What’s reviving in the area: Daffodils emerged down the road; green leaves appeared on lance-leaved yellowbrushes. Saturday, three men in the village were burning weeds along the road: one worked the gas burner, while another raked over the charred plants. Nearer my place, one man was burning weeds a second was dropping on his pyre. Two patches in the village were plowed this past week; an alfalfa field down the road was turned over, as was the yard where the sheep ate last summer.
What’s reviving in my yard: Crocus and hyacinth bulbs planted last fall poked through; new leaves on flax, caryopteris and Mexican hat; some chrysanthemum leaves pushed up, as did Autumn Joy sedum and one species daylily; June and needle grass are greener at their crowns; more moss appeared in the bed west of the garage.
Animal sightings: Small birds built a nest in the eave of my front porch, and now consider the peach to be their territory; ant hills sprouted in the drive.
Weather: Waning moon, with frosty nights and warm afternoons; a little rain on Thursday.
Weekly update: Ground covers, so beloved by my mother, do not exist in this part of New Mexico. When she reinforced her yard lines with barberry hedges, she filled the dug up ground with lavender-flowered moss phlox. Here that area under shrubs would either be bare or colonized by adventitious grasses and weeds.
It may be the heritage of fire. The Cerro Grande taught those who had forgotten how dangerous plant life can be when houses with no trees and wide expanses of concrete were more likely to survive in Los Alamos than those that melted into the landscape. We’re reminded of the fire’s wiles every time we drive up the hill and see dead trees far from the front which had their moisture sucked by the heat, ready to immolate themselves when the flames arrived.
The preference for bare ground may arise from an atavistic memory of some family farm where the ground was cleared in the spring, and only the orchard had a grass covering or an even older, inherited European aesthetic. Pictures of Italian villas show areas around houses were paved with stone.
Old Mediterranean gardens used low hedges to define their boundaries. The dense outer plants redirected the winds away from the interior herbs which pictures usually show stood isolated from one another. Both ornamental beds and vegetable patches assumed virtuous tenders who made sure nothing competed with the specimens for food and water.
The lack of ground covers here could simply reflect the realization that vermin and grasshoppers take advantage of matted plant life to nest. My mother’s cat may have found the occasional field mouse, but they were nothing near as dangerous as our disease carrying rodents. In Michigan, I never heard a spring report of the first diagnosed case of bubonic plague.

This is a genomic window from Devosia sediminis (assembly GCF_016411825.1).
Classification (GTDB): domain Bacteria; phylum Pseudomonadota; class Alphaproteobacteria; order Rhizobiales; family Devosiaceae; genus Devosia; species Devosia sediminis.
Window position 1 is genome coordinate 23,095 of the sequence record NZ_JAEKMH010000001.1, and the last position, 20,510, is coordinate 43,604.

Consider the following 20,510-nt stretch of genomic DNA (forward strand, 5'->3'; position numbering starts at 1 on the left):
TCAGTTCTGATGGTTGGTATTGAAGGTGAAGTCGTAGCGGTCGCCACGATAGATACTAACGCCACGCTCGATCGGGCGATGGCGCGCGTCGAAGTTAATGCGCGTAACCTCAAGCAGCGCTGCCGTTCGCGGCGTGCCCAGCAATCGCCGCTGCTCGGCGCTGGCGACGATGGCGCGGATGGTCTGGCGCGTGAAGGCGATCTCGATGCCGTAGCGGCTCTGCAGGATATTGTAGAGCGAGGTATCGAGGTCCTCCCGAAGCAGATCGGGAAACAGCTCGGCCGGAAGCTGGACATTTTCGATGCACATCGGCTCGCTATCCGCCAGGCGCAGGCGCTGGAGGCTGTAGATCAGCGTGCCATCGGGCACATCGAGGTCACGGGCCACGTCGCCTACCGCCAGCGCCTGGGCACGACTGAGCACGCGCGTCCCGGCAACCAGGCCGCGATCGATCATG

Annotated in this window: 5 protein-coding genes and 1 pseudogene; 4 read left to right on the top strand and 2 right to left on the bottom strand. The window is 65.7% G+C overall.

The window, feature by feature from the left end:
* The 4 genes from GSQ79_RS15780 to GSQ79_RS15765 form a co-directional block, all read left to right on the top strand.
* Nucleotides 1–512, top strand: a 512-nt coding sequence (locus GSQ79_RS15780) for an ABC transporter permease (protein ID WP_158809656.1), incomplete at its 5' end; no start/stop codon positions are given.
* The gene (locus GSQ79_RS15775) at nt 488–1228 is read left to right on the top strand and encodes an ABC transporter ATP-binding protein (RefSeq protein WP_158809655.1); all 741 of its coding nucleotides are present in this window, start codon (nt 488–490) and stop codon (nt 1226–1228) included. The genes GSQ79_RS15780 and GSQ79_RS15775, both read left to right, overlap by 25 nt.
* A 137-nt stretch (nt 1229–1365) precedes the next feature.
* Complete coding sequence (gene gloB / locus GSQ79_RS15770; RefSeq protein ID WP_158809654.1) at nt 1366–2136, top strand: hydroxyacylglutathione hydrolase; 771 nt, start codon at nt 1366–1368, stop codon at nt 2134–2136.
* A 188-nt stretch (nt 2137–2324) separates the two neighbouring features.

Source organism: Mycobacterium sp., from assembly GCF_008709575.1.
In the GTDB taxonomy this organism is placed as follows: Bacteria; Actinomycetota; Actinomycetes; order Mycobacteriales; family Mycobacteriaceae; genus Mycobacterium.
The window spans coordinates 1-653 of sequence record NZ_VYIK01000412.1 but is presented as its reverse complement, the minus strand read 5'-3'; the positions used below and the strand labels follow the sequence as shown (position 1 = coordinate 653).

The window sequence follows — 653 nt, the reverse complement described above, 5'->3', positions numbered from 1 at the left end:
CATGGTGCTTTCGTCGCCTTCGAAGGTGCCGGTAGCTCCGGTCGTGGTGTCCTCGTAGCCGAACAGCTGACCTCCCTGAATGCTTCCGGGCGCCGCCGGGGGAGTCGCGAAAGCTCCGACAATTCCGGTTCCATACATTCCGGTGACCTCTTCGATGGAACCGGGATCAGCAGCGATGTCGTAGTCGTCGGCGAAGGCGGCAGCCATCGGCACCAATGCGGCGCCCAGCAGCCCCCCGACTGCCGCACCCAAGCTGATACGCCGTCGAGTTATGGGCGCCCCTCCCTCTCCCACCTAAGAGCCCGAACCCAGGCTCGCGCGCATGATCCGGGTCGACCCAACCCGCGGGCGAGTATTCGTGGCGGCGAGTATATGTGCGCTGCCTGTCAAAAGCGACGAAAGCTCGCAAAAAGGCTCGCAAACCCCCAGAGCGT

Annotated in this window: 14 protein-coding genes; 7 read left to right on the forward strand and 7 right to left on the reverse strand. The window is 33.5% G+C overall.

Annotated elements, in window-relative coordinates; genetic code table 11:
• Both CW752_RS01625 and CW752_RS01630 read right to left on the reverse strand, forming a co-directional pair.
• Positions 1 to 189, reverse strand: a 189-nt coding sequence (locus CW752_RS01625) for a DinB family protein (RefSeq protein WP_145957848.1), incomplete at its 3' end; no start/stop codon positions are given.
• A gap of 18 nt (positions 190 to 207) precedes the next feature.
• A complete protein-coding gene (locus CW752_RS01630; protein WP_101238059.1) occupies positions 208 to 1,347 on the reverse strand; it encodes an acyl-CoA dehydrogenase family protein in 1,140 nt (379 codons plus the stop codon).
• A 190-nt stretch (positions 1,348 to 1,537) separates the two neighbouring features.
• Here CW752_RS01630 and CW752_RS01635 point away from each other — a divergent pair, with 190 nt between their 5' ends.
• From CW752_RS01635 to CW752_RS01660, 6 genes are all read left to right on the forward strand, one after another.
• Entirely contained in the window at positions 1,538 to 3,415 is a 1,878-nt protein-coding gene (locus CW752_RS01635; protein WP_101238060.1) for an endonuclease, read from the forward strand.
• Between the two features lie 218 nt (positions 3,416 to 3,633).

For whatever reason, people here favor a view of the homestead untouched by William Robinson’s late-nineteenth century English impatience with bare ground and his recommendation that one "let the little ground plants form broad patches and colonies by themselves occasionally, and let them pass into and under other plants" in mixed borders.
I’ve been trying to establish ground covers for years, if for no other reason than to countermand nature’s choices: the harmless, but sparsely leaved knotweed, and the attractive, but vicious goat’s head. Along the soaker hoses, between taller, more dramatic flowers, I want inconspicuous plants that spread over the drier soil and keep it from blowing away.
I’ve found a few species that can colonize barren areas, but winecup and rockrose are too aggressive to function as the lowest level of Robinson’s domestic adaptation of the four layers of forests. Sweet alyssum is an annual which can only defend the soil against early spring winds if dead plants are left to winter, and possibly nurture disease and deer mice.
Probably because wholesalers see no market, it’s difficult to find plants in local stores, and mail order nurseries often don’t offer them because they have to ask higher prices than customers will pay who need masses of plants. Amos Pettingill didn’t offer my mother's moss phloxes because "they are difficult to ship."
Last summer I may finally have found some viable snow-in-summer in the local hardware. Plants I’d bought before were either root bound or had rootballs encased in the hardened layer that sometimes forms inside plastic pots. They kept their leaves during the snows that alternated with thaws, and now are putting out new leaves. Last year they spread from 2" clusters to 6" mats. This year, they may finally prove that ground covers are possible here, even if they’re not popular.
Pettingill, Amos. The White-Flower-Farm Garden Book, 1971, page 290.
Robinson, William. The English Flower Garden, 1933 edition reprinted by Sagapress, Inc., 1984, page 47.
Photograph: Snow-in-summer in front of green pinks and a red-leaved coral bell, 10 March 2007.